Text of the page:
Originally posted by Gibbs Baby!!!
Originally posted by BaseballHistoryNut
But that was pseudo-pitching, back in the days when only 1/3 or 1/4 of one's pitches were thrown hard, and the rest were "paced"--i.e., lobbed--thus
enabling pitchers to throw a zillion innings, pitch 18-inning games, pitch on consecutive days, etc., etc.
As all of this site's veterans will recall, this is why I'm just not that impressed with Dead Ball pitchers.
Not having read many of your posts on baseball (I'm just not that big of a fan, at least at this piont), I think you have answered a question I've
had, that being what the definition of the "Deal Ball Era" is. Could you expound?
They used to play with one ball for the whole game, and it didn't have nearly as lively a reaction to the bat as the ball introduced in 1920 did.
Babe Ruth occasionally hit one in the seats from 1915-1919, but no mere mortal could do so, so doubles and triples were the signs of sluggers.
Cobb and Speaker, the Dead Ball Era's greatest sluggers, both had over 1,000 combined doubles and triples, an outstanding feat. And I'm sure when one
of them was at the plate (or a few other batters), pitchers didn't lob their pitches in.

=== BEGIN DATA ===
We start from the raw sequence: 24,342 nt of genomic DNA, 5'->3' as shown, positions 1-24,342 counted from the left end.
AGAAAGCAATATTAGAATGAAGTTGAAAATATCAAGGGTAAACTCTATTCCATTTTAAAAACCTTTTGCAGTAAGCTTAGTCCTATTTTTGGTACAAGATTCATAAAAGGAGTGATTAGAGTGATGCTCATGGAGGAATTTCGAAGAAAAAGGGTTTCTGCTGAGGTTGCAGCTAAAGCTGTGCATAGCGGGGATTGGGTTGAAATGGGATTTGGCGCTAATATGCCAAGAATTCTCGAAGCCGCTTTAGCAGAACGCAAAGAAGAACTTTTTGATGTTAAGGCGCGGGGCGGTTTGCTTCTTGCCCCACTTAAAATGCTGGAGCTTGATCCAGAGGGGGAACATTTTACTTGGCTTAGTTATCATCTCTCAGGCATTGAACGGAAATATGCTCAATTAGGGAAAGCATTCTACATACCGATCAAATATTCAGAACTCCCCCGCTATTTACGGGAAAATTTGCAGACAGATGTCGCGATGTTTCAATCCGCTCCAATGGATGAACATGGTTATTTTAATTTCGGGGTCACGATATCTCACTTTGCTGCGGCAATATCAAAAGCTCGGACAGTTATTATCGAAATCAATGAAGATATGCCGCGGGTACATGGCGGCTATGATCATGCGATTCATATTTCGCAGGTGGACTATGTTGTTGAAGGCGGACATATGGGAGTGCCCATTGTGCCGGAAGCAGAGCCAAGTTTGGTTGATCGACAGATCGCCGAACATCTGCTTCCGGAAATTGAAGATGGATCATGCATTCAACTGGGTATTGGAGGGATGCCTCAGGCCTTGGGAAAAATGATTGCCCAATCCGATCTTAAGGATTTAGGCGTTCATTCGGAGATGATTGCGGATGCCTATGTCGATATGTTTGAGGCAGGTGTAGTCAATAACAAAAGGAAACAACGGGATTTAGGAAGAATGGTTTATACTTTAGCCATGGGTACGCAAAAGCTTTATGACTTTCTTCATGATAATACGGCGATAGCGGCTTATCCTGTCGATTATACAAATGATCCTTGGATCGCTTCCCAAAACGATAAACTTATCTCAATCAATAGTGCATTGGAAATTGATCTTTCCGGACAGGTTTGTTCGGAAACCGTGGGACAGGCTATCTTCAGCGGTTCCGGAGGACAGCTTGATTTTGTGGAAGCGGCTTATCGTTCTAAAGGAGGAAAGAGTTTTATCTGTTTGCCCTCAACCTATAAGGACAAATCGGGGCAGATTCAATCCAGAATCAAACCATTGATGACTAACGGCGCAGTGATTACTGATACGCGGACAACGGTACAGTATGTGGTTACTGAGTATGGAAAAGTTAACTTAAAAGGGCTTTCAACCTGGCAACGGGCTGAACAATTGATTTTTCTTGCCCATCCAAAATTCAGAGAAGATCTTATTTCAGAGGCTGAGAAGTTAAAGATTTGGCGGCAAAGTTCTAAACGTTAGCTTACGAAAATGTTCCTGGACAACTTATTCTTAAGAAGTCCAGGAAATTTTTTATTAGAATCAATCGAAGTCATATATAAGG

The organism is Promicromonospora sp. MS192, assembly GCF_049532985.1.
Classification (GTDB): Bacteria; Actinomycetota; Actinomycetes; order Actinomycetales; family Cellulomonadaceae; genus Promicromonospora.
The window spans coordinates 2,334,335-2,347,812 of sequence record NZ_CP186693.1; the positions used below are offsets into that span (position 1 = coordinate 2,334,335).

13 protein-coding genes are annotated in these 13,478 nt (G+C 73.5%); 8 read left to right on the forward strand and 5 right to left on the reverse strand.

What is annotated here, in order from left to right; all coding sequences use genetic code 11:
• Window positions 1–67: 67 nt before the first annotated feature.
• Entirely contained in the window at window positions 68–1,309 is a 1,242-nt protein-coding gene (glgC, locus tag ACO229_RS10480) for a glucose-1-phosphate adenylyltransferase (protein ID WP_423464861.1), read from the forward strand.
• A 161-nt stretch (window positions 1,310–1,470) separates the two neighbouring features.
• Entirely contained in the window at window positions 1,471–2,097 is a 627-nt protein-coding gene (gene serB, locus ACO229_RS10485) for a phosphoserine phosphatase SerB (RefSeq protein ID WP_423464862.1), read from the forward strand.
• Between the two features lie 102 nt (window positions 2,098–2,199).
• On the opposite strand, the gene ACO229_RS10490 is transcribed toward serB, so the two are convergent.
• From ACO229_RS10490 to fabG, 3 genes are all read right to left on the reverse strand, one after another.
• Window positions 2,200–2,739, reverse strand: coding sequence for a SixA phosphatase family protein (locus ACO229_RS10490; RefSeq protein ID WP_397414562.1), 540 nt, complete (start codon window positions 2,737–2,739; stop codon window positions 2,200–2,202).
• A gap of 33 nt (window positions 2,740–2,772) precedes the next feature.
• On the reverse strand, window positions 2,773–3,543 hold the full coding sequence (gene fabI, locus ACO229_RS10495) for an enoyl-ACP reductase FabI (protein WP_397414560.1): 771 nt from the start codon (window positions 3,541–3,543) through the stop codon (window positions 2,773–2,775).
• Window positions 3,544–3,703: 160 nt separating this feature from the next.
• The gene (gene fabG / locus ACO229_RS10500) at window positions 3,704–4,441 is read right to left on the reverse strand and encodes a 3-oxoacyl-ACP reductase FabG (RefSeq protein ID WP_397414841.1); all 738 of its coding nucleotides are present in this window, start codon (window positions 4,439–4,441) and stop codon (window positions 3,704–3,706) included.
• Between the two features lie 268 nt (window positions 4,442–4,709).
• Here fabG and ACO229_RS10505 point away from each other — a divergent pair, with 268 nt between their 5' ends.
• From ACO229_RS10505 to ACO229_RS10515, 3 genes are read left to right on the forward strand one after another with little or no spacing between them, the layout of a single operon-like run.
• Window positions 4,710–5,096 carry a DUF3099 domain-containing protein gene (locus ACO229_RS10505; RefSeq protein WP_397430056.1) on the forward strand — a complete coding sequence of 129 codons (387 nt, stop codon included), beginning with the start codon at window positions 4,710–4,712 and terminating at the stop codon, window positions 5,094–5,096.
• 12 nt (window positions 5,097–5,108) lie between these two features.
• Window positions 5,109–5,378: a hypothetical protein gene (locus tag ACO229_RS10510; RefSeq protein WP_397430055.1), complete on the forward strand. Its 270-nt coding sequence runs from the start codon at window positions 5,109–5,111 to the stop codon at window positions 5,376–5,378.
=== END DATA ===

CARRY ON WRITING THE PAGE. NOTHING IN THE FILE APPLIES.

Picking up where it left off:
But check the batting averages and power stats of whole teams from back then. Most hitters had dismal averages. The game was all about fielding
skills (which required a lot of ability, with THOSE balls, THOSE gloves, and the way the infield was butchered), getting someone on first base, and
moving him around via sacrifices and stolen bases.
And against the mediocre vast majority of hitters, pitchers just didn't throw very hard. Many books were written during the era, one famously by
Christy Mathewson (a real pitching legend), about pacing oneself on the mound.
From 1920 on, "pacing" became a crock of b.s., just like it would be today. If you "paced" yourself, any legitimate major leaguer could at least get
a double or triple with the live ball, and a few great ones could hit it out of the park. I can only imagine what would have happened to the guy who
"paced" himself against Babe Ruth.
So that's what I'm talking about, and it's why I don't feel Dead Ball Era pitchers deserve "full faith and credit" in the rankings as all-time
pitchers. The first truly great pitcher to pitch his entire career in the Live Ball Era, starting in MLB in 1925 and spending 100% of his MLB career
with horrible home parks for left-handed pitchers, yet nonetheless racking up the greatest stats any pitcher ever racked up, was Lefty Grove. Only
Clemens is close in stats.
THAT was a real pitcher. So were, in chronological order, Hubbell, Dean, Feller, Newhouser, Spahn, Wynn, Roberts, Ford, Koufax, Marichal, Gibson,
Seaver, Carlton, Palmer, Neikro and a whole boatload of guys in the 25 years since then, known to all of you--and headed, IMO, by Clemens, Maddux and
Pedro, each of whom has an arguable case as the greatest pitcher ever, though Pedro's lack of stamina is making his case a tough one to argue, despite
his other-worldly W-L% and Adjusted ERA (both of which are better than Grove's, whereas none of other above-named pitches is better than Grove in
EITHER category, except Ford in W-L%).